To the major networks, the format of "A World of Ideas With Bill Moyers" reads like a recipe for a ratings disaster. Lacking both budget and flash, the weekly PBS series is simply a succession of talking-head conversations between journalist Moyers and various artists and scholars.
Graphics? A caption now and then. Music? Only during the opening and closing credits. No women in bikinis, no funny home videos, no live studio audience.
While "A World of Ideas" could probably never even get pitched--let alone produced--at the commercial networks, it's well into its second year on PBS. Despite its plain-wrap presentation, it is neither dry nor overly intellectual, mainly because Moyers, co-executive producer of the series with his wife, Judith Davidson Moyers, chooses his guests carefully.
"Essentially, I serve as an editor," Moyers explained from his office in New York. "My office is full of books, reviews and letters people write. I find those people who I think are interesting."
In the past six months, his guests have ranged from scientist Jonas Salk to author Maxine Hong Kingston; from Seymour Melman, chair of the National Commission for Economic Conversion and Disarmament, to writer Toni Morrison; from Evelyn Fox Keller, a theoretical physicist at UC Berkeley, to Mike Rose, associate director of writing programs at UCLA.
Many of the guests are people whom Moyers admires personally and invites to speak, but some arrive on the show by less direct means. A conversation with theater director Peter Sellars, for example, who has been both lauded and laughed at for staging a Mozart opera in Manhattan's Trump Tower and helping create an opera about Richard Nixon's trip to China, came about because, Moyers said, "my business manager is an opera freak, and he kept talking about Peter Sellars. I thought he was talking about the actor."
Moyers had a researcher look into Sellars' background and decided he needed to be on the series. The resulting two-part show was a lively exchange between Moyers and Sellars, who is director of the upcoming Los Angeles Festival and who describes the city as a modern-day Babel: "L.A. has no political identity. It isn't a city yet--it's neighboring city-states with hostile border regions."
Unlike most TV talk shows, the guests on "A World of Ideas" comment on American society and culture instead of focusing on their own specific accomplishments. In a show scheduled to air in June, for example, Indian author Bharati Mukherjee spends much of the half hour discussing her experiences as an immigrant to the United States, rather than plugging her current novel, "Jasmine."
"It's not a 'melting pot' situation anymore," Mukherjee observes of the immigrants' experience here. A better description, she says, is "fusion chamber": "We are creating American culture daily," she tells Moyers.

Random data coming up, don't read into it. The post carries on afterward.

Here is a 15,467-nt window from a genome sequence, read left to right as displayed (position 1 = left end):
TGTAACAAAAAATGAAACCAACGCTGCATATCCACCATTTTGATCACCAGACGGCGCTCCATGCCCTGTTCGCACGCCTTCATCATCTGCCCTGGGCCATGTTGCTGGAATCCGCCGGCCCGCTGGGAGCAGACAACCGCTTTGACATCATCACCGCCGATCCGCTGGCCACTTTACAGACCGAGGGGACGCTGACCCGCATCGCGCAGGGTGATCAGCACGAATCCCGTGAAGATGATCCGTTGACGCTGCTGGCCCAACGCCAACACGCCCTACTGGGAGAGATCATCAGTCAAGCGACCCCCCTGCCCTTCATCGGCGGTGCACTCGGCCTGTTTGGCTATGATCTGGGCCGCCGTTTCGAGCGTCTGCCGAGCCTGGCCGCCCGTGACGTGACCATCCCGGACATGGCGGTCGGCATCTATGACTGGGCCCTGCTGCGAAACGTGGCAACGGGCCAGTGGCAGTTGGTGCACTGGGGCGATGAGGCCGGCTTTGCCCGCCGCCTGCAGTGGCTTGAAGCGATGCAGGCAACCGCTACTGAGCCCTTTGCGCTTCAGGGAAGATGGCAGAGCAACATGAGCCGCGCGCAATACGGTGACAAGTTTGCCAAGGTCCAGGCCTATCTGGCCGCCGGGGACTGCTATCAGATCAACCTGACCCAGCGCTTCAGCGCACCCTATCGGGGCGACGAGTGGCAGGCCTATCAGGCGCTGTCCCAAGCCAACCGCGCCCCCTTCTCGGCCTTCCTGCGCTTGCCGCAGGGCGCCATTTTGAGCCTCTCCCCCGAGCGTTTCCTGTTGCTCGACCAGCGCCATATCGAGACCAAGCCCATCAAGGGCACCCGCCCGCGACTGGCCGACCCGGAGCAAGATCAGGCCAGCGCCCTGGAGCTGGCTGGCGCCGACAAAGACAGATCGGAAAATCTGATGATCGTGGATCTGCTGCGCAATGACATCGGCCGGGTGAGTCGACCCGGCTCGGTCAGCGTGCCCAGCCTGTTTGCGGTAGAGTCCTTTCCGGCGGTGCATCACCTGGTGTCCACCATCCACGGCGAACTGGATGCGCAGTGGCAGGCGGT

Another guest, Princeton University religion professor Cornel West, discussed the condition of the black underclass in a society he characterized as revolving "more and more around market activity, market culture. . . . Profits are more important than human life."
The show's reflective tone is hardly a surprise coming from Moyers, who was President Lyndon B. Johnson's press secretary, publisher of Newsday and a documentary producer and analyst at CBS News before beginning his current stint at PBS in 1987.
"I believe in the civilizing impact of liberal ideas," he said. "Democracy has to be tempered with a humane outlook. Otherwise, we are all simply predators preying on each other."
Of mainstream television programming, Moyers said, "The economic beast is devouring our society. It's a comment on the nature of our times and the role of television that it has become mainly a commercial vehicle. And (television) is not enlarging the conversation of democracy when Marla Maples can get time for her views but Nobel Laureates are locked out."
The economic beast has, in fact, taken a bite or two out of "A World of Ideas." Begun as a nightly broadcast during the 1988 elections, the series was cut to once-a-week last January. "I'd like to have the budget to do it every night," said Moyers, who spends approximately $50,000 per show (guests on "A World of Ideas" volunteer their time).
Despite the constraints of budget and format, however, Moyers believes "A World of Ideas" has the potential to appeal to a wide, diverse audience.
"People who find the show love it," he said. "These conversations are fun, not just heavy, weighty, sober lectures. They're witty, eloquent people talking about affairs that concern us all."
"A World of Ideas With Bill Moyers" airs Fridays at 7:35 p.m. on KCET Channel 28; Mondays at 9 p.m. on KOCE Channel 50; Sundays at 5:30 p.m. on KPBS Channel 15, and Fridays at 6:30 p.m. on KVCR Channel 24. Although each station is at a different point in the series, upcoming guests for June and July include Mukherjee, historian/author William Shirer ("The Rise and Fall of the Third Reich"), philosopher/theologian Jacob Needleman and Nobel Prize-winning physicist Murray Gell-Mann.